Prime lunar real estate for sale -- but hurry
(CNN) -- Want to buy a piece of land that promises lots of quiet and
great views of the stars? There's a sale going on that's out of this
world. But hurry, the price will soon rise astronomically.
Hollywood celebrities, ex-U.S. presidents, "Star Trek" actors and NASA
employees have joined in the rush to call a piece of the moon their
The brainchild behind the lunar real estate development is Dennis Hope, a U.S. entrepreneur who asserts he secured legal ownership of the moon and most other bodies in the solar system.
Hope's celestial ambitions began 20 years ago when he registered with
the U.S. government a claim to the surface of Earth's moon and the
eight other planets and their satellites. The Californian also sent
notice of his claim the Russian government and the United Nations.
'Head cheese' finds loophole
"They had several years to contest such a claim. They never did," said
Hope, who runs the embassy along with six employees from an office in
Rio Vista, California.
Hope, self-anointed "Head Cheese" of the Lunar Embassy, thinks a loophole in the 1967 U.N. Outer Space Treaty
makes his property assertion legitimate. The agreement forbids
governments from owning extraterrestrial property, but fails to
mention corporations or individuals.
Others reject the claim. Martin Juergens of Germany has said his
ownership of the moon dates back to Frederick the Great. The German
monarch bestowed the spherical body on his ancestor in the 18th
century, according to Juergens.
"(Juergens) said his family was given the moon, but he has no paperwork
to prove that case," said Hope of his Old World rival. "He sent me a
long letter in German, which roughly translated said I should cease and
desist and send him all the money I had made."
Experts in space law dismiss Hope's celestial property ambitions as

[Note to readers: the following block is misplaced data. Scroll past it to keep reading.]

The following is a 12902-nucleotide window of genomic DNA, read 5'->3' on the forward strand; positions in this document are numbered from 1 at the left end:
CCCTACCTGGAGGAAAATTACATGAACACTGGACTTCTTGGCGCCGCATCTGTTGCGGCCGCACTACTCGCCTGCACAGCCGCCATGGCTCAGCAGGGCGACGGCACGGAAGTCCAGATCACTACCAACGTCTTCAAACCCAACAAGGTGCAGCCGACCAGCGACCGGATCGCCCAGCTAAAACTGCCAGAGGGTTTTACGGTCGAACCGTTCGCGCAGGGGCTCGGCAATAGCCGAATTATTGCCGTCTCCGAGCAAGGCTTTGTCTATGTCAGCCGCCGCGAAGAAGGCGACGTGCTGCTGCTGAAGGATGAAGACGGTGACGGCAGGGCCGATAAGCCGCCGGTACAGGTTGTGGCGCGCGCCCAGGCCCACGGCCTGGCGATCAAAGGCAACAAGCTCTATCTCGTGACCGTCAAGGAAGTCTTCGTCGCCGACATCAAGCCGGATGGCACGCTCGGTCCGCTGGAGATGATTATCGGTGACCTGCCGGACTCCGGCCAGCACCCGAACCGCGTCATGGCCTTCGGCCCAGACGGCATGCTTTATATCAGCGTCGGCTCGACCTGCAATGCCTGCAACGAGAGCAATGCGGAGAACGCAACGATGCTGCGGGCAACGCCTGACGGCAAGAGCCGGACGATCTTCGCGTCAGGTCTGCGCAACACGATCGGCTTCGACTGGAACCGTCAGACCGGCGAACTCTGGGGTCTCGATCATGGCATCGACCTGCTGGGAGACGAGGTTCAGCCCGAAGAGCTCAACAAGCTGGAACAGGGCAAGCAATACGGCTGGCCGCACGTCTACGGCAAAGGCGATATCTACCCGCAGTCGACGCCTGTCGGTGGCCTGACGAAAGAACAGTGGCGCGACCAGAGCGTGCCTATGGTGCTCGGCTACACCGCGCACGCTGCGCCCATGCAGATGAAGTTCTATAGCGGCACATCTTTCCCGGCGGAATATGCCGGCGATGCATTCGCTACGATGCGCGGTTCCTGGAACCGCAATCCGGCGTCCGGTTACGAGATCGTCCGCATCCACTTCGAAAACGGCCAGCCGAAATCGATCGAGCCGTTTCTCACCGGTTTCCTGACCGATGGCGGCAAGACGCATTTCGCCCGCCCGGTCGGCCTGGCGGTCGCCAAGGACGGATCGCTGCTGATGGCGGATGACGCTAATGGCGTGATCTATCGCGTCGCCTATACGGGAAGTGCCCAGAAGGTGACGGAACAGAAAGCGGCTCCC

"It's either a hollow claim or a fraud," said Frans Von Der Dunk, co-director of the International Institute for Air and Space Law at Leiden
University in the Netherlands.
The 1967 outer space treaty said space "was to remain just like the
high seas, free for use by all," he said.
According to Von Der Dunk, the treaty, by forbidding nations from
appropriating territory in space, essentially prevents individuals from doing the same.
"As soon as you go into private properties rights, you end up in
national rule. The rights of private ownership depend on one national
jurisdiction or another," he said.
Von Der Dunk reasons that without a national system in space, there is
no way for a citizen to authenticate a claim.
Nonetheless, other speculators have laid claim to the moon as well. One in Texas that peddles moon plots suggests buyers book a ride into orbit
aboard the space shuttle and hitchhike the remainder of the way to the moon.
"Even if you don't want to own your own piece of Lunar real estate,
there must be someone that you would like to see go live on another
planet," reads the Web site of www.texusa.com.
The Lunar Embassy Web site cautions against such "highly irresponsible"
"You have been luckier. You have found us first. You will not get a
fake Rolex for twice the price. You will get the real thing, at the
correct lower price."
The properties are legally considered "novelty gifts," but Hope
maintains with a straight face that his real estate sales are
legitimate. Using the novelty term "can help avoid any frivolous
lawsuits from a foreign country," according to Hope.
Real or not, customers don't seem to mind. More than 300,000 people
have purchased properties from Lunar Embassy.
In addition to their lunar plot, buyers receive a deed, a site map, a copy of the lunar constitution bill of rights and a copy of Hope's declaration of ownership filed with the U.S. government. There's also a 30-day money back guarantee.
New buyers should hurry. The cost of a property roughly the size of
Manhattan, almost 18,000 acres, is currently about $27, including the
lunar tax. But after December 26, Hope will sell only 1-acre
plots, for the same amount of money.
Besides the Lunar Embassy in the United States, prospective customers
can contact authorized ambassadors and agents in a growing number of countries, including Canada, the United Kingdom and Sweden.
Reaching for more than the moon? Hope sells or plans to sell properties
on most all the planets and their moons, with one exception, a moon
orbiting Jupiter thought to possess a vast salty ocean.
"Europa will not be for sale. We're going to create the whole thing as
a celestial reserve."
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The United Nations
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International Institute of Air and Space Law
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